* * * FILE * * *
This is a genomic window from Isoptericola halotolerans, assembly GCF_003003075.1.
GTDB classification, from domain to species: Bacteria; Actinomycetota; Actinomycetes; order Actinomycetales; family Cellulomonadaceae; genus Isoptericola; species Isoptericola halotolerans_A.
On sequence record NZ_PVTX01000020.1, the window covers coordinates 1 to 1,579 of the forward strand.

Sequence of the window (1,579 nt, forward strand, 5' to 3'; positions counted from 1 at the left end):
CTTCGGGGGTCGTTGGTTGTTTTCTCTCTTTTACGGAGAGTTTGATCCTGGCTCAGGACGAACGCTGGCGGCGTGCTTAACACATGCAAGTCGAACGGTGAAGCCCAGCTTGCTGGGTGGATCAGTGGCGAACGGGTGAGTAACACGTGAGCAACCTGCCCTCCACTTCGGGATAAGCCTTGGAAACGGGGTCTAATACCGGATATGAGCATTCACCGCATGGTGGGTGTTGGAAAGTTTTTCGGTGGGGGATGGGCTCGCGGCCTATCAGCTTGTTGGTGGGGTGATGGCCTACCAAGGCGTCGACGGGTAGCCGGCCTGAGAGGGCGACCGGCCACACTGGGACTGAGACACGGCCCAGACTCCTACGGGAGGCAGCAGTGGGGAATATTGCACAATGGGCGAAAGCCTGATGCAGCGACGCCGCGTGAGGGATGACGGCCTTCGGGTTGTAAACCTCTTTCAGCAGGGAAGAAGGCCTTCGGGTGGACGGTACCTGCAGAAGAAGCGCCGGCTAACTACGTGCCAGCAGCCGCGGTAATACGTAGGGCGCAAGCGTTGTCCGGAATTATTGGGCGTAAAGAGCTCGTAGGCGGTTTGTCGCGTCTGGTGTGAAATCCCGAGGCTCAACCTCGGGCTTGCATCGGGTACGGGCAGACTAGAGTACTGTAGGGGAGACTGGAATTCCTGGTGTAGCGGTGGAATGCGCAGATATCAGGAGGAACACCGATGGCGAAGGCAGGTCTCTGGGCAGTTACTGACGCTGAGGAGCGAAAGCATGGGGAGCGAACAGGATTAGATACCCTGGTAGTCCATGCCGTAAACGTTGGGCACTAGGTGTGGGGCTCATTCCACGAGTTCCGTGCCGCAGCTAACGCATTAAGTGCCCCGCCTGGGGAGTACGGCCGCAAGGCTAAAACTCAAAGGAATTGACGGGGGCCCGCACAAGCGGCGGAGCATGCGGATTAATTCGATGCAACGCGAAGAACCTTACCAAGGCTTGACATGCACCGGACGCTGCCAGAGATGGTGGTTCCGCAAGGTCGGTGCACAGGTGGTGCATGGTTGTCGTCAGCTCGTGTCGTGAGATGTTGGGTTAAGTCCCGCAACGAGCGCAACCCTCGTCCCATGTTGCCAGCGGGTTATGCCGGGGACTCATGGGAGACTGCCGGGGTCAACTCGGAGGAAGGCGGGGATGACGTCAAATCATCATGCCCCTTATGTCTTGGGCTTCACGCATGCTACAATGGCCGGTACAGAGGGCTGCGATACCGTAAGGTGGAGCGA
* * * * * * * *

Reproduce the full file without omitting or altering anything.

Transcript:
This is a genomic window from Isoptericola halotolerans, assembly GCF_003003075.1.
GTDB classification, from domain to species: Bacteria; Actinomycetota; Actinomycetes; order Actinomycetales; family Cellulomonadaceae; genus Isoptericola; species Isoptericola halotolerans_A.
On sequence record NZ_PVTX01000020.1, the window covers coordinates 1 to 1,579 of the forward strand.

Sequence of the window (1,579 nt, forward strand, 5' to 3'; positions counted from 1 at the left end):
CTTCGGGGGTCGTTGGTTGTTTTCTCTCTTTTACGGAGAGTTTGATCCTGGCTCAGGACGAACGCTGGCGGCGTGCTTAACACATGCAAGTCGAACGGTGAAGCCCAGCTTGCTGGGTGGATCAGTGGCGAACGGGTGAGTAACACGTGAGCAACCTGCCCTCCACTTCGGGATAAGCCTTGGAAACGGGGTCTAATACCGGATATGAGCATTCACCGCATGGTGGGTGTTGGAAAGTTTTTCGGTGGGGGATGGGCTCGCGGCCTATCAGCTTGTTGGTGGGGTGATGGCCTACCAAGGCGTCGACGGGTAGCCGGCCTGAGAGGGCGACCGGCCACACTGGGACTGAGACACGGCCCAGACTCCTACGGGAGGCAGCAGTGGGGAATATTGCACAATGGGCGAAAGCCTGATGCAGCGACGCCGCGTGAGGGATGACGGCCTTCGGGTTGTAAACCTCTTTCAGCAGGGAAGAAGGCCTTCGGGTGGACGGTACCTGCAGAAGAAGCGCCGGCTAACTACGTGCCAGCAGCCGCGGTAATACGTAGGGCGCAAGCGTTGTCCGGAATTATTGGGCGTAAAGAGCTCGTAGGCGGTTTGTCGCGTCTGGTGTGAAATCCCGAGGCTCAACCTCGGGCTTGCATCGGGTACGGGCAGACTAGAGTACTGTAGGGGAGACTGGAATTCCTGGTGTAGCGGTGGAATGCGCAGATATCAGGAGGAACACCGATGGCGAAGGCAGGTCTCTGGGCAGTTACTGACGCTGAGGAGCGAAAGCATGGGGAGCGAACAGGATTAGATACCCTGGTAGTCCATGCCGTAAACGTTGGGCACTAGGTGTGGGGCTCATTCCACGAGTTCCGTGCCGCAGCTAACGCATTAAGTGCCCCGCCTGGGGAGTACGGCCGCAAGGCTAAAACTCAAAGGAATTGACGGGGGCCCGCACAAGCGGCGGAGCATGCGGATTAATTCGATGCAACGCGAAGAACCTTACCAAGGCTTGACATGCACCGGACGCTGCCAGAGATGGTGGTTCCGCAAGGTCGGTGCACAGGTGGTGCATGGTTGTCGTCAGCTCGTGTCGTGAGATGTTGGGTTAAGTCCCGCAACGAGCGCAACCCTCGTCCCATGTTGCCAGCGGGTTATGCCGGGGACTCATGGGAGACTGCCGGGGTCAACTCGGAGGAAGGCGGGGATGACGTCAAATCATCATGCCCCTTATGTCTTGGGCTTCACGCATGCTACAATGGCCGGTACAGAGGGCTGCGATACCGTAAGGTGGAGCGA